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MMCA Seoul hosts film screening to remember Korean War

Documentary film “Memory of Forgotten War,” directed by Ramsay Liem and Deann Borshay Liem, which will be screened at MMCA Seoul. (MMCA)
Documentary film “Memory of Forgotten War,” directed by Ramsay Liem and Deann Borshay Liem, which will be screened at MMCA Seoul. (MMCA)

In remembrance of the Korean War that resulted in the killing of several million civilians and the division of the Korean Peninsula, the National Museum of Modern and Contemporary Art, Korea will screen films about the Korean War to mark the 70th anniversary this year at the Seoul venue in Jongno, central Seoul.

The “Unflattening Screening Series” will begin on Wednesday and run through Sept. 20, with 20 films being screened from Wednesdays to Sundays at MMCA Film and Video, the theater space at the Seoul venue. The films will be categorized into three sessions – “Traces of Memory,” “Future of Ruins,” and “Life and Bomb.”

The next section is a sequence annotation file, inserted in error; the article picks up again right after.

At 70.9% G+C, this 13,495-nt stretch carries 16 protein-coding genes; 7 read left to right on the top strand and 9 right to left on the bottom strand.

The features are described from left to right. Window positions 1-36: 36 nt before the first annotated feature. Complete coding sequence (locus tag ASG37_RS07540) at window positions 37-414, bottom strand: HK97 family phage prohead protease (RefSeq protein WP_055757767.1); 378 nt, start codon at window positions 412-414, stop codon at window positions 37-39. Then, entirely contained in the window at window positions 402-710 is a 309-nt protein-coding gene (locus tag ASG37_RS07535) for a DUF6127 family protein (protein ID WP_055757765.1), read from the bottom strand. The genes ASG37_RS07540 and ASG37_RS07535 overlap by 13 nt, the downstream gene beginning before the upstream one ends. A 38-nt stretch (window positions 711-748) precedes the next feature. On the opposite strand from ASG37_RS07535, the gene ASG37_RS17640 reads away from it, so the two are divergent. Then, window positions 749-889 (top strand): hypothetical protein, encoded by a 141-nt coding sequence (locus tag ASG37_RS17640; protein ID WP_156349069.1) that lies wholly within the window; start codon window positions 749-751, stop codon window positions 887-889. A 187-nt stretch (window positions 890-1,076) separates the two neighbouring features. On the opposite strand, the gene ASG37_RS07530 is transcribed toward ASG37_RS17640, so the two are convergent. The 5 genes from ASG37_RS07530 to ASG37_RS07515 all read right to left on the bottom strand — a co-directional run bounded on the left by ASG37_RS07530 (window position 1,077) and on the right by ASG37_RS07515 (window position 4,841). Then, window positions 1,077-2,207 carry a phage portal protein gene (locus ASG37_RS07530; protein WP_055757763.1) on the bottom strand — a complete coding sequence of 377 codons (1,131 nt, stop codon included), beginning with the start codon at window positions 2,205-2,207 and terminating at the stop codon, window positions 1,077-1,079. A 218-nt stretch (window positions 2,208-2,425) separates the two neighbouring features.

The movie line-up includes a documentary film “Goodbye My Love, North Korea,” a story about eight young North Koreans who went to Moscow Film School in Russia to study after the Korean War, and “Memory of Forgotten War,” another documentary about four Korean-Americans who survived from the Korean War and share personal accounts about the military conflict that broke out in 1953. 


Poster of “Unflattening Screening Series” (MMCA)
Poster of “Unflattening Screening Series” (MMCA)

Besides the Korean War, films about other international or civil wars that raise awareness about the human cost of military conflicts will be screened. All movies will be played with subtitles in Korean or English.

The screening program runs concurrently with the exhibition “Unflattening” at MMCA Seoul that showcases some 250 works by 50 artists, including some who fought in the war. The exhibition also runs through Sept. 20.

The museum reopened July 22 as the COVID-10 pandemic has shown signs of easing in the Seoul metropolitan area. While online reservation at the museum’s website (www.mmca.go.kr) is recommended to visit the museum’s four venues-- Seoul, Deoksugung, Cheongju and Gwacheon, a limited number of visitors may be able register onsite.

The museum is closed on Mondays, and admission is free during the pandemic, according to the museum.


By Park Yuna (yunapark@heraldcorp.com)
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